One way or another, judicial elections remain problematic. By and large, judges and many lawyers prefer a merit selection and retention system and not the rough and tumble of election campaigns. But while voters don’t necessarily like the perceived influence political contributors gain by donating to campaigning judges, they’re also not so quick to give up their open election rights. Many believe it’s important to hold judges accountable, especially today when so much of our public discourse is hyper-partisan and single-issue, agenda-driven. The long simmering debate between judicial independence versus judicial accountability continues.
Back in Nevada, the legislature has put on the ballot this November, a merit selection and retention plan called SJR 2, which asks Nevada voters to amend the Nevada Constitution to switch open judicial races to appointments, followed by elections in which voters would decide whether to retain a judge. The plan goes to a public vote this Fall.
According to an article in the Las Vegas Sun, “Supporters say the appointment process would result in more qualified judges and remove the influence of campaign money over legal decisions. Opponents argue the process would place the selection of judges in the hands of a few and strip the public of voting rights.”
SJR2 proponents want to eliminate the perception that justice can be bought by political contributors. They like quoting Ohio Supreme Court Justice Paul E. Pfeifer who said,’‘I never felt so much like a hooker down by the bus station in any race I’ve ever been in as I did in a judicial race. Everyone interested in contributing has very specific interests.”
A few years ago, the Los Angeles Times took a tough luck at the courts in Clark County, Nevada in their Juice vs. Justice investigative series, see, for example, In Las Vegas, They’re Playing With a Stacked Judicial Deck.
“Do not vote for my dad!”
But while judges may not like campaigning for all the above-mentioned reasons, they also don’t enjoy the political attacks, the mudslinging and the infighting. And I’m not talking about nastiness from the electorate or judicial opponents. In McClain County, Oklahoma, I’m talking about acrimony from your own family. In McClain County, the attacks against John Mantooth, a candidate for district judge and a current municipal court judge are coming from the judge’s own daughter and his son-in-law.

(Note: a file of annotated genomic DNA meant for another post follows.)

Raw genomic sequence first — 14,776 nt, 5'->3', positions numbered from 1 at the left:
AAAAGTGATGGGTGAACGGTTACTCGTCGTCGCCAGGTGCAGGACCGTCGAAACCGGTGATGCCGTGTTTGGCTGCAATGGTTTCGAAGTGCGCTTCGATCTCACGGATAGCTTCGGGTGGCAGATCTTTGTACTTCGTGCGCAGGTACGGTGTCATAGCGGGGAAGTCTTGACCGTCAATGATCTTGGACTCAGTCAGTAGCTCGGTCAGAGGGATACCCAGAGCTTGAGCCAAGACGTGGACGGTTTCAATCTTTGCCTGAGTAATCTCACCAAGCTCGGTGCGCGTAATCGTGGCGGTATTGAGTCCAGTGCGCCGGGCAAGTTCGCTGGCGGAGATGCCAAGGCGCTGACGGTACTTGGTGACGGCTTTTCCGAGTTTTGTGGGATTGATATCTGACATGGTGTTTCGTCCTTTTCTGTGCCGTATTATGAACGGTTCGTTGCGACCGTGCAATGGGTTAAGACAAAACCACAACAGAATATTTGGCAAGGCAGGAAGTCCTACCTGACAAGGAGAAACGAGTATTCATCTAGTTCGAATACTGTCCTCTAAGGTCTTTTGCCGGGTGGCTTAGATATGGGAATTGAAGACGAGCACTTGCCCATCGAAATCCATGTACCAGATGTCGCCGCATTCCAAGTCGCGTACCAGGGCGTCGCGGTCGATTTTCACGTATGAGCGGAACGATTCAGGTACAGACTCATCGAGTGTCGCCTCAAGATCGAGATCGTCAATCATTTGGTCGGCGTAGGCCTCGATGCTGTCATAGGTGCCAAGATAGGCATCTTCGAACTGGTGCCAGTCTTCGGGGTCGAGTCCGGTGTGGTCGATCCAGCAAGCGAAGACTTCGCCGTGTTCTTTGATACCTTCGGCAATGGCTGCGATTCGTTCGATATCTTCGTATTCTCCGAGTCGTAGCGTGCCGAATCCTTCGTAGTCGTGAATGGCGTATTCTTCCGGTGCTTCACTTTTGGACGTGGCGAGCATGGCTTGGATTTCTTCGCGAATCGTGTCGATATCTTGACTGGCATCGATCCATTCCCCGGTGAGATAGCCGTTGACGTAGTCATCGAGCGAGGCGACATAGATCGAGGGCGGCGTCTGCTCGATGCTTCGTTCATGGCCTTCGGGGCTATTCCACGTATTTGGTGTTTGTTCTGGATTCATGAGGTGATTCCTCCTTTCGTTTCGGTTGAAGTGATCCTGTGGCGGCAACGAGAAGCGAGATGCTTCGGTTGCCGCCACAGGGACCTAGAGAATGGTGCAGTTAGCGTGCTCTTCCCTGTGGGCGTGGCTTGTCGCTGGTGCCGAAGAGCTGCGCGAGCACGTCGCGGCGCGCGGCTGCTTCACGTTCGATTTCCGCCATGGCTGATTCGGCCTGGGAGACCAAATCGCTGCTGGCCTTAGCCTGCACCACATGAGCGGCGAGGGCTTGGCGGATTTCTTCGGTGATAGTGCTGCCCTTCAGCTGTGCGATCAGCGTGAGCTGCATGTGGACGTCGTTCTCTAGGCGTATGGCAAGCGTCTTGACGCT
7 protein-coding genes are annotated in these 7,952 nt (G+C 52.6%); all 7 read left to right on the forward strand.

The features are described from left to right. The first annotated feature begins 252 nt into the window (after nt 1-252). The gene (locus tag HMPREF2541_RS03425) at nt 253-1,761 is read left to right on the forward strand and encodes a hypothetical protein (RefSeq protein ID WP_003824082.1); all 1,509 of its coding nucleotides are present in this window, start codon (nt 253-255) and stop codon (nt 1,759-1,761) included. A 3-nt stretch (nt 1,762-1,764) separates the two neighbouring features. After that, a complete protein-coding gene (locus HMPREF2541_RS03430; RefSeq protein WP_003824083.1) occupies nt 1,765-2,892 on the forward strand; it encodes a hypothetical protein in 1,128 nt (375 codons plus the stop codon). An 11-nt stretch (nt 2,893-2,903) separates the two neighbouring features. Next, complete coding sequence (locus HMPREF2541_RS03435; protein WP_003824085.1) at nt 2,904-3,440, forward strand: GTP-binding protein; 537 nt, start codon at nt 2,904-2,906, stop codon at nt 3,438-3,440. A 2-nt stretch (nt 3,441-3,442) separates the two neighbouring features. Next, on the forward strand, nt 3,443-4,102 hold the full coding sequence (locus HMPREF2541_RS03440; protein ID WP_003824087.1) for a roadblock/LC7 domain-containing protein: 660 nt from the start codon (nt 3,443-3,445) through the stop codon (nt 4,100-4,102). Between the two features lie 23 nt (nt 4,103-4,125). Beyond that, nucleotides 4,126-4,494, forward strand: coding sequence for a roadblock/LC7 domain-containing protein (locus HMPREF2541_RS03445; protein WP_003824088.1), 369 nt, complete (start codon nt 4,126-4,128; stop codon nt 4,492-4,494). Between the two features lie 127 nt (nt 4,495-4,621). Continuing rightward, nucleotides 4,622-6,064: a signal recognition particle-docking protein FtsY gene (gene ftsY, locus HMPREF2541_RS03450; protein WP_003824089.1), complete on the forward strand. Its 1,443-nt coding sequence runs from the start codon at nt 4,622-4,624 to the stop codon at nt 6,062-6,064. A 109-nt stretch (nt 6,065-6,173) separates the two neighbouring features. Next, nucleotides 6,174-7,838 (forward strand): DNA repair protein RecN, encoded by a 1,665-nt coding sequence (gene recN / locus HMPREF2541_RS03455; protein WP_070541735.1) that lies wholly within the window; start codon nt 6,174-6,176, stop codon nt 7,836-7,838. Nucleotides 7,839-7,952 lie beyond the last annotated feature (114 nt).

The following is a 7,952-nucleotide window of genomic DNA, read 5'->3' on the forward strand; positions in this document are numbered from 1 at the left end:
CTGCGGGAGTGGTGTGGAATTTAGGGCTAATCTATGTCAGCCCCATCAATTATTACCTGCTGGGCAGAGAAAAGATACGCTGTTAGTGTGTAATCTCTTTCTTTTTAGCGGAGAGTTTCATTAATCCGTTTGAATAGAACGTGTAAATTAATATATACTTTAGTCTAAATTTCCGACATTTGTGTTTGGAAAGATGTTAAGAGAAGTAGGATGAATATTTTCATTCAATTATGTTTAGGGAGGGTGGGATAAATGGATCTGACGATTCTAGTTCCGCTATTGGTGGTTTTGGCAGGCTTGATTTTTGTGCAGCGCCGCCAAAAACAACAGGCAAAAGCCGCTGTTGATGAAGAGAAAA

Mantooth’s daughter, Jan Schill, and son-in-law, Andrew Schill, are publicly campaigning against him in the media, see Daughter urges Okla. voters to not vote for father, via a newspaper ad, and most tellingly, through their blog. Andrew Schill is a lawyer and ought to be especially wary because Lawyers Can’t Say Unkind Things About Judges. Jan Schill has worked in the court system in one capacity or another, too.
In her July 20, 2010 post, Jan Schill writes:
“District 21 judicial candidate John Mantooth is not a good father, not a good grandfather and in my opinion a review of his 37 year record as an attorney in Cleveland, Garvin and McClain Counties reveals that he would not be a good judge.
Click the links below for more information:”
According to news reports, the bitterness stems from the 1981 divorce of Jan’s parents in Mantooth v. Mantooth – Divorce # 1.
Judge Mantooth said, “This is a family issue which should have been kept private. I’m very sad about this. I’m very disappointed. I’m hurt, but I love my daughter, and I want things to get better, and I hope they will.”